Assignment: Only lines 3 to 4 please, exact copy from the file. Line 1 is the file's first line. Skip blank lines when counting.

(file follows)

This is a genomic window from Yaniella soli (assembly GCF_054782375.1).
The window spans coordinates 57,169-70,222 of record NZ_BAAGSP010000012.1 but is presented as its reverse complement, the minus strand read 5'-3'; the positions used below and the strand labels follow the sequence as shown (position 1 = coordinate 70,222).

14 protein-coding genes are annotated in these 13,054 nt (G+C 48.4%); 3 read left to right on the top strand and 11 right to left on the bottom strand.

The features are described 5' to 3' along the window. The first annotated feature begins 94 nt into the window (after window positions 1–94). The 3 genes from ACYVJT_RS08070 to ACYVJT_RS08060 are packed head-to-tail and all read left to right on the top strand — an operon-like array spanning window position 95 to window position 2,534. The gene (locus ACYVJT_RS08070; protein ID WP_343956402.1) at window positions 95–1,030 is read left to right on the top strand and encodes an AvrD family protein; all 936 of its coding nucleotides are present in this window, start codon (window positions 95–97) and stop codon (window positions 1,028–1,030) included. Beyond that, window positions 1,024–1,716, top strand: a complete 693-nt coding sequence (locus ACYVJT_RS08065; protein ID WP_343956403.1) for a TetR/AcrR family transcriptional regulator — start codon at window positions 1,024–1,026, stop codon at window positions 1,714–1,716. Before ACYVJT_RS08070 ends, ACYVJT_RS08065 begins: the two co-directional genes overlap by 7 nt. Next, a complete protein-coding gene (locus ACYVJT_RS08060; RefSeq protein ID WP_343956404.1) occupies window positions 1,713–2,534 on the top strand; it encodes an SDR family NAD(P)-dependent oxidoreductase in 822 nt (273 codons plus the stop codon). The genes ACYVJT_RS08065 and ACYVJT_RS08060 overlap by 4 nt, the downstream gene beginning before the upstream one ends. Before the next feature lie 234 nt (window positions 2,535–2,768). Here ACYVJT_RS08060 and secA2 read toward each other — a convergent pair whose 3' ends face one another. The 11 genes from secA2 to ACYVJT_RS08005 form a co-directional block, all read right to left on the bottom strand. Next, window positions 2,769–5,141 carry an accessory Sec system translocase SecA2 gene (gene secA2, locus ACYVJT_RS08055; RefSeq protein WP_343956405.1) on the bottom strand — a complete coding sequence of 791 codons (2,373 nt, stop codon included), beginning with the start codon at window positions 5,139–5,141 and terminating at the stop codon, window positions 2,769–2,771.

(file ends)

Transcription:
14 protein-coding genes are annotated in these 13,054 nt (G+C 48.4%); 3 read left to right on the top strand and 11 right to left on the bottom strand.

The features are described 5' to 3' along the window. The first annotated feature begins 94 nt into the window (after window positions 1–94). The 3 genes from ACYVJT_RS08070 to ACYVJT_RS08060 are packed head-to-tail and all read left to right on the top strand — an operon-like array spanning window position 95 to window position 2,534. The gene (locus ACYVJT_RS08070; protein ID WP_343956402.1) at window positions 95–1,030 is read left to right on the top strand and encodes an AvrD family protein; all 936 of its coding nucleotides are present in this window, start codon (window positions 95–97) and stop codon (window positions 1,028–1,030) included. Beyond that, window positions 1,024–1,716, top strand: a complete 693-nt coding sequence (locus ACYVJT_RS08065; protein ID WP_343956403.1) for a TetR/AcrR family transcriptional regulator — start codon at window positions 1,024–1,026, stop codon at window positions 1,714–1,716. Before ACYVJT_RS08070 ends, ACYVJT_RS08065 begins: the two co-directional genes overlap by 7 nt. Next, a complete protein-coding gene (locus ACYVJT_RS08060; RefSeq protein ID WP_343956404.1) occupies window positions 1,713–2,534 on the top strand; it encodes an SDR family NAD(P)-dependent oxidoreductase in 822 nt (273 codons plus the stop codon). The genes ACYVJT_RS08065 and ACYVJT_RS08060 overlap by 4 nt, the downstream gene beginning before the upstream one ends. Before the next feature lie 234 nt (window positions 2,535–2,768). Here ACYVJT_RS08060 and secA2 read toward each other — a convergent pair whose 3' ends face one another. The 11 genes from secA2 to ACYVJT_RS08005 form a co-directional block, all read right to left on the bottom strand. Next, window positions 2,769–5,141 carry an accessory Sec system translocase SecA2 gene (gene secA2, locus ACYVJT_RS08055; RefSeq protein WP_343956405.1) on the bottom strand — a complete coding sequence of 791 codons (2,373 nt, stop codon included), beginning with the start codon at window positions 5,139–5,141 and terminating at the stop codon, window positions 2,769–2,771.